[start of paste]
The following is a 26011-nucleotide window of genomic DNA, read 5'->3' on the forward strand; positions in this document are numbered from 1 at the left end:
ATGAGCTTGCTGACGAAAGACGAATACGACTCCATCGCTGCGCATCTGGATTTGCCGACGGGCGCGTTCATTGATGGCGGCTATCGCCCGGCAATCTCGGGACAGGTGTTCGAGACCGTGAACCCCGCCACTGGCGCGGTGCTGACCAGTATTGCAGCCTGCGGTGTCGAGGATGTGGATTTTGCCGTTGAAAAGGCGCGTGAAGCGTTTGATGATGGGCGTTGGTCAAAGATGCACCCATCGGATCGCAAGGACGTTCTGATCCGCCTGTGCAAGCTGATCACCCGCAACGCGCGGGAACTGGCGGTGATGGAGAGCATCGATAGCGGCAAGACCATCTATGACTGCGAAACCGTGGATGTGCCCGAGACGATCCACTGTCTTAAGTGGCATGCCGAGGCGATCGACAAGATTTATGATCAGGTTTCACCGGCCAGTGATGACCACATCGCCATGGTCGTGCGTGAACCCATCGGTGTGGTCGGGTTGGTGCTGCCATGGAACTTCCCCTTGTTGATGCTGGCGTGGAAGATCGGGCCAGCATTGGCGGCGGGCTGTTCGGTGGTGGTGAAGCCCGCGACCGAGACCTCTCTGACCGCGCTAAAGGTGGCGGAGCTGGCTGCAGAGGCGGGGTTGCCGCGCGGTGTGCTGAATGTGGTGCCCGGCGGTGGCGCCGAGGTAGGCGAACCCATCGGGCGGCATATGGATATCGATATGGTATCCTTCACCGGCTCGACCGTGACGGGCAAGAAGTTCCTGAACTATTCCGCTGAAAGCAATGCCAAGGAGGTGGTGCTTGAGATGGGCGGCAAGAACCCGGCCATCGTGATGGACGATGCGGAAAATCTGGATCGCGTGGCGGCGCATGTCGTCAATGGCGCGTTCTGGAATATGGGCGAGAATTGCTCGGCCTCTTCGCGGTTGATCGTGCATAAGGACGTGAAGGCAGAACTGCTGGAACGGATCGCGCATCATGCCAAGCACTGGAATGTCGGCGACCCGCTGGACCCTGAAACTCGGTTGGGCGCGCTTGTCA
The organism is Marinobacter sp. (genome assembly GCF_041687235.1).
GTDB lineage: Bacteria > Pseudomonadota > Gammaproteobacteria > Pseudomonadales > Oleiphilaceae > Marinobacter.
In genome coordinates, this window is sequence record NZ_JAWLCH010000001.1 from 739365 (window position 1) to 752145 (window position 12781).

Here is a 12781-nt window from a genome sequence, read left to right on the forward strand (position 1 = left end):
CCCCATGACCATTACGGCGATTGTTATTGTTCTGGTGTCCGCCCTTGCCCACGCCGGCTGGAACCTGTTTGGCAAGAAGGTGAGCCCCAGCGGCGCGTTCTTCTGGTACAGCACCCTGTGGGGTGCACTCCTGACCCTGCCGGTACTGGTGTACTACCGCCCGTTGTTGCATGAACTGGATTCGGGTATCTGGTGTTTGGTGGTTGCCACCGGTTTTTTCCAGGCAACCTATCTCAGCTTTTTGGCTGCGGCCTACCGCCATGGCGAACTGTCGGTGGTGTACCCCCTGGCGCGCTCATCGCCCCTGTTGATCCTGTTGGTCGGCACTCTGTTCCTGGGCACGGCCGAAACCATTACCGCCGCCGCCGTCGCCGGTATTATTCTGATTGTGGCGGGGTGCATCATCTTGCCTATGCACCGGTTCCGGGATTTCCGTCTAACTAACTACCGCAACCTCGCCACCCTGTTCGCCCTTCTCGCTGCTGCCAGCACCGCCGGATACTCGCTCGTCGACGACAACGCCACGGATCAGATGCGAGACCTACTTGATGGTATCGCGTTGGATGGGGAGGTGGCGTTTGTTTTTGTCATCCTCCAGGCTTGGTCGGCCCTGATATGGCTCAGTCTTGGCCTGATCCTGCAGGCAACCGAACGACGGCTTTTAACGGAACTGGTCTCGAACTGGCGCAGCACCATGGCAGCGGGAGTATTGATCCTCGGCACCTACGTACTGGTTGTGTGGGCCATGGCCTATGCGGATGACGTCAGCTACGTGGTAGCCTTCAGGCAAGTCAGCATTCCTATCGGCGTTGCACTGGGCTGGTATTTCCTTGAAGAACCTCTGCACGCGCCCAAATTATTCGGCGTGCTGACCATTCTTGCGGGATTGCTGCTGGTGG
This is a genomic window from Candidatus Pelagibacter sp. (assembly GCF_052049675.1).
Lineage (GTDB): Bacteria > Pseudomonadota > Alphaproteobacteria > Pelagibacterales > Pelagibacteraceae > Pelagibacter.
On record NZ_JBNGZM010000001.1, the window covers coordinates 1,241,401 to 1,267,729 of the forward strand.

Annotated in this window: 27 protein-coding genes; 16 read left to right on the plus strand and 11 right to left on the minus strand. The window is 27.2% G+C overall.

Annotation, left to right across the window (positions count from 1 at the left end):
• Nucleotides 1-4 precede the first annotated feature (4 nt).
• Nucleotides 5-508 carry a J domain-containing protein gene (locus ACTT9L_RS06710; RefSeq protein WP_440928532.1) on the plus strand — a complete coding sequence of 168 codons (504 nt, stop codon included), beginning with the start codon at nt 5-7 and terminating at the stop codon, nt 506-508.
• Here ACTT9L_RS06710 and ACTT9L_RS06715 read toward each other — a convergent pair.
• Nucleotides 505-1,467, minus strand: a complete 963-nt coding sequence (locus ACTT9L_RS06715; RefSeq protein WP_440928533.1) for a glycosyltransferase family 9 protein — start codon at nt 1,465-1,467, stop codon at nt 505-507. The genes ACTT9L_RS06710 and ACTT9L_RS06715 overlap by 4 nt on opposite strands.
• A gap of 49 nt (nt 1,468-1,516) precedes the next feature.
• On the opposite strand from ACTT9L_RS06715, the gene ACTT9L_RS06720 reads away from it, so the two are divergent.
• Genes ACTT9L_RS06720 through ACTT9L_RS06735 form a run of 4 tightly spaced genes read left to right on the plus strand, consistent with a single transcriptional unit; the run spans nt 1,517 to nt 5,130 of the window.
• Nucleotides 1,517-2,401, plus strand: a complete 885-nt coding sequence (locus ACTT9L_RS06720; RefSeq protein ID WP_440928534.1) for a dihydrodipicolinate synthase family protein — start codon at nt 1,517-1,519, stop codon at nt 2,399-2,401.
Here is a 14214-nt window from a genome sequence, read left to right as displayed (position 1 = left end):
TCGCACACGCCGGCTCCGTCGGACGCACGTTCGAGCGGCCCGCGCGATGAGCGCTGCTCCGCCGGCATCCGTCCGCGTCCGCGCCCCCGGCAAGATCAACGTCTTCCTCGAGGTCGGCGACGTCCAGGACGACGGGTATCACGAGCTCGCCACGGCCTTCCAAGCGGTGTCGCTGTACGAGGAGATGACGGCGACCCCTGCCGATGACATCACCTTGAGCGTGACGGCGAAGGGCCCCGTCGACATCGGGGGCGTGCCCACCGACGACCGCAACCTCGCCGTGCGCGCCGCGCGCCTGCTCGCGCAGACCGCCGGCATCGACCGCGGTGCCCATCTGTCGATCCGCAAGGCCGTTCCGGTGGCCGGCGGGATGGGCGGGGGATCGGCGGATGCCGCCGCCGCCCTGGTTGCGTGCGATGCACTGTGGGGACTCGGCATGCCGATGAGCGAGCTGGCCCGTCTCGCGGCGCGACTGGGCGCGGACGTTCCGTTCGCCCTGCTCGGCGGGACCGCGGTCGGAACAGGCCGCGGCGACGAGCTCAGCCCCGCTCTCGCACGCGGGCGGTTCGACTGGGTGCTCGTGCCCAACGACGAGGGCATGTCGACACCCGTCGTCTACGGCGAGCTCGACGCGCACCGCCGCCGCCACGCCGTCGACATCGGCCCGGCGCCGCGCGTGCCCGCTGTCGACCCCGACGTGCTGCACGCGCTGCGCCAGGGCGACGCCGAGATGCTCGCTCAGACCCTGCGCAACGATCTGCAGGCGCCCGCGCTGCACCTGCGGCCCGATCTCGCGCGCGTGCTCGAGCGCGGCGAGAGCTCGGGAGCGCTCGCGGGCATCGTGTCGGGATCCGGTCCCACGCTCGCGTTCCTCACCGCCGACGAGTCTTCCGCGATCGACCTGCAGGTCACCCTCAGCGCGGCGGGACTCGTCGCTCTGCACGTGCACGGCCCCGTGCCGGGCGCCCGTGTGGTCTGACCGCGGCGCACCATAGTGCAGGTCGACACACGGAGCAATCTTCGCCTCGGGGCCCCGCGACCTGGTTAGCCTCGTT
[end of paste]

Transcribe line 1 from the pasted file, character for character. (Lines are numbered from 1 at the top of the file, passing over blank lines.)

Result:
The following is a 26011-nucleotide window of genomic DNA, read 5'->3' on the forward strand; positions in this document are numbered from 1 at the left end: